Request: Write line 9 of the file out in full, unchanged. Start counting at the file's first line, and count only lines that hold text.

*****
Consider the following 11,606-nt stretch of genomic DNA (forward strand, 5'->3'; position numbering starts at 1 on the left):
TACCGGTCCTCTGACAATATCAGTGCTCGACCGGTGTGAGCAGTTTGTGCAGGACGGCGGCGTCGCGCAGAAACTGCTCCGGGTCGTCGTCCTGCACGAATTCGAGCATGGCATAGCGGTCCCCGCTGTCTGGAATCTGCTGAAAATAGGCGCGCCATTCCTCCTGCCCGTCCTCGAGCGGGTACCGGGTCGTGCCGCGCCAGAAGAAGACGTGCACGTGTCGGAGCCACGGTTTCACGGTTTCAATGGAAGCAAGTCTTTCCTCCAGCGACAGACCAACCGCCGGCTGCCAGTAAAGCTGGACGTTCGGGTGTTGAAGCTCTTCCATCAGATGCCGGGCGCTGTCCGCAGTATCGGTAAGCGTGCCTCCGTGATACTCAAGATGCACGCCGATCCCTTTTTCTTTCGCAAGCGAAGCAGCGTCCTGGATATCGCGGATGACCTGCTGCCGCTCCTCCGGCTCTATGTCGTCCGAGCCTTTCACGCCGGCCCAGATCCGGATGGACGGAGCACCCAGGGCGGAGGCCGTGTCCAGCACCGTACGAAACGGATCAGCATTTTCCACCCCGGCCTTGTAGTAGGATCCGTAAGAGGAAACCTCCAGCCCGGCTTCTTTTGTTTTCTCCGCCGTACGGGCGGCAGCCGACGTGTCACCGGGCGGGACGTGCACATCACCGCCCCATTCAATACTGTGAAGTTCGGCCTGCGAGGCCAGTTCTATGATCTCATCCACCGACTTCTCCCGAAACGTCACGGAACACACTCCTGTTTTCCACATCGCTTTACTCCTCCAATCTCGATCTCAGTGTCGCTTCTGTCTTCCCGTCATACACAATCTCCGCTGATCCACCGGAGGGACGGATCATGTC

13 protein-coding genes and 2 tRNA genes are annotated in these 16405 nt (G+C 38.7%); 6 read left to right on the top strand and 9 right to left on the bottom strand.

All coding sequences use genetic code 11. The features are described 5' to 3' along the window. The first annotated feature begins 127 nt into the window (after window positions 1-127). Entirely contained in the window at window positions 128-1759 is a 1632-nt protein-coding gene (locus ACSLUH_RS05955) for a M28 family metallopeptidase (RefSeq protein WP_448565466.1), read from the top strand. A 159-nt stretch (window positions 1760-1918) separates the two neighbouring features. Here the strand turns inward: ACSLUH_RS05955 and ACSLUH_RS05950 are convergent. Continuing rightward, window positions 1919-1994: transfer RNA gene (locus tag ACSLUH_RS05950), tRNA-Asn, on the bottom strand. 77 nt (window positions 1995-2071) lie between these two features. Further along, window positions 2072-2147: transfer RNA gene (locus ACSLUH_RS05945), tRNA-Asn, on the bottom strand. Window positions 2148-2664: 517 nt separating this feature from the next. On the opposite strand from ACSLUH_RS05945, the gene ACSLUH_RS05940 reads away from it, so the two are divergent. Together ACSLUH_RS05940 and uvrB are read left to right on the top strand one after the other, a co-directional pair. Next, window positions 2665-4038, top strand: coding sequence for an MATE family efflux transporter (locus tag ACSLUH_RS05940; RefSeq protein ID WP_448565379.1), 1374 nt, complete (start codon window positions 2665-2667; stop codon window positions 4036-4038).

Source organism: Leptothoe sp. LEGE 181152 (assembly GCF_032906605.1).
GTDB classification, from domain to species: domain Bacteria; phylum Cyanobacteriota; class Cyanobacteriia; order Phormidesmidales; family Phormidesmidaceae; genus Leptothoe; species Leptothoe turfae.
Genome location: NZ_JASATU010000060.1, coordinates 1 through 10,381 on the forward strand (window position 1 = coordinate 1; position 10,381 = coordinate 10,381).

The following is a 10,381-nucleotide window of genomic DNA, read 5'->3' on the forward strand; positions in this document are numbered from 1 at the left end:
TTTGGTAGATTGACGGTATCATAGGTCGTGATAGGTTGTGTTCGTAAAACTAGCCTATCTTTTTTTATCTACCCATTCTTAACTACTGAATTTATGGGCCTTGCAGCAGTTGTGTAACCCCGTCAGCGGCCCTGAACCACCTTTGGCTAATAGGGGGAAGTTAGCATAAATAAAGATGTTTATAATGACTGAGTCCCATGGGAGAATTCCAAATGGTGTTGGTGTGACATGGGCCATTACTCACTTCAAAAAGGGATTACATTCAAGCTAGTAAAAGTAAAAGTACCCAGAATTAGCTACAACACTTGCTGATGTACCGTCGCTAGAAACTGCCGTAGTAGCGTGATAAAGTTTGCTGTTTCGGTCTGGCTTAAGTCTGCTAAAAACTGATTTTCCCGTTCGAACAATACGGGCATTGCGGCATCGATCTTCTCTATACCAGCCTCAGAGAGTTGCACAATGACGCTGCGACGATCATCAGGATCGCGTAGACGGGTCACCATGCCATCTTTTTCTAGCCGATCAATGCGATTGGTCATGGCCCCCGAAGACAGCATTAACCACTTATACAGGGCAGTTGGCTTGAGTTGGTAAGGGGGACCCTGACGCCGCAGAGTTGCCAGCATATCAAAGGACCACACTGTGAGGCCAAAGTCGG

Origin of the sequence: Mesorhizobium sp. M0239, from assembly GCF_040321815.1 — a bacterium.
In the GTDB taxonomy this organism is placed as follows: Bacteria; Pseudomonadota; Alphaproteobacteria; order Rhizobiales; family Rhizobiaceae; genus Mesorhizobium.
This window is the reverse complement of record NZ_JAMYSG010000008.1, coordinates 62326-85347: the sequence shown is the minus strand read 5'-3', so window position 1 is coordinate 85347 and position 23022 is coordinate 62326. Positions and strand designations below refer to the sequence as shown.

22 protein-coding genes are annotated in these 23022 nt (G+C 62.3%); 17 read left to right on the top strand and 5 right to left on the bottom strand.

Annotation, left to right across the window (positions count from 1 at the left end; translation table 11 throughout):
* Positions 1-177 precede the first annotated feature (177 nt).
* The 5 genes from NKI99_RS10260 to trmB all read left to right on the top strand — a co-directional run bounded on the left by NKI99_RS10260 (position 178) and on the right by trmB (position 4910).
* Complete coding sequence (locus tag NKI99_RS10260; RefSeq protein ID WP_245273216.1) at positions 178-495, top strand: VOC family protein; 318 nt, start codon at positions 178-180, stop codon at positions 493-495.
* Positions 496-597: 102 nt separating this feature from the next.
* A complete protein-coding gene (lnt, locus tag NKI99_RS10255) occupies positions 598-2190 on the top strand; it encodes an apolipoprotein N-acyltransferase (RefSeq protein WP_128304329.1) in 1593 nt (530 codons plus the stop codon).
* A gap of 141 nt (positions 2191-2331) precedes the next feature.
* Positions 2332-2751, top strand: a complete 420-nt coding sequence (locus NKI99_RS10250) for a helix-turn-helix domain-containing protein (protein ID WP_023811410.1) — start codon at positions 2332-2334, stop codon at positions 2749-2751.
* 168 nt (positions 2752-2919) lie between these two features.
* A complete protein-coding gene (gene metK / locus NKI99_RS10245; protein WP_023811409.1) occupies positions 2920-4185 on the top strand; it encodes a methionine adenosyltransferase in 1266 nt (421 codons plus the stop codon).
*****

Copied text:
TTTGGTAGATTGACGGTATCATAGGTCGTGATAGGTTGTGTTCGTAAAACTAGCCTATCTTTTTTTATCTACCCATTCTTAACTACTGAATTTATGGGCCTTGCAGCAGTTGTGTAACCCCGTCAGCGGCCCTGAACCACCTTTGGCTAATAGGGGGAAGTTAGCATAAATAAAGATGTTTATAATGACTGAGTCCCATGGGAGAATTCCAAATGGTGTTGGTGTGACATGGGCCATTACTCACTTCAAAAAGGGATTACATTCAAGCTAGTAAAAGTAAAAGTACCCAGAATTAGCTACAACACTTGCTGATGTACCGTCGCTAGAAACTGCCGTAGTAGCGTGATAAAGTTTGCTGTTTCGGTCTGGCTTAAGTCTGCTAAAAACTGATTTTCCCGTTCGAACAATACGGGCATTGCGGCATCGATCTTCTCTATACCAGCCTCAGAGAGTTGCACAATGACGCTGCGACGATCATCAGGATCGCGTAGACGGGTCACCATGCCATCTTTTTCTAGCCGATCAATGCGATTGGTCATGGCCCCCGAAGACAGCATTAACCACTTATACAGGGCAGTTGGCTTGAGTTGGTAAGGGGGACCCTGACGCCGCAGAGTTGCCAGCATATCAAAGGACCACACTGTGAGGCCAAAGTCGG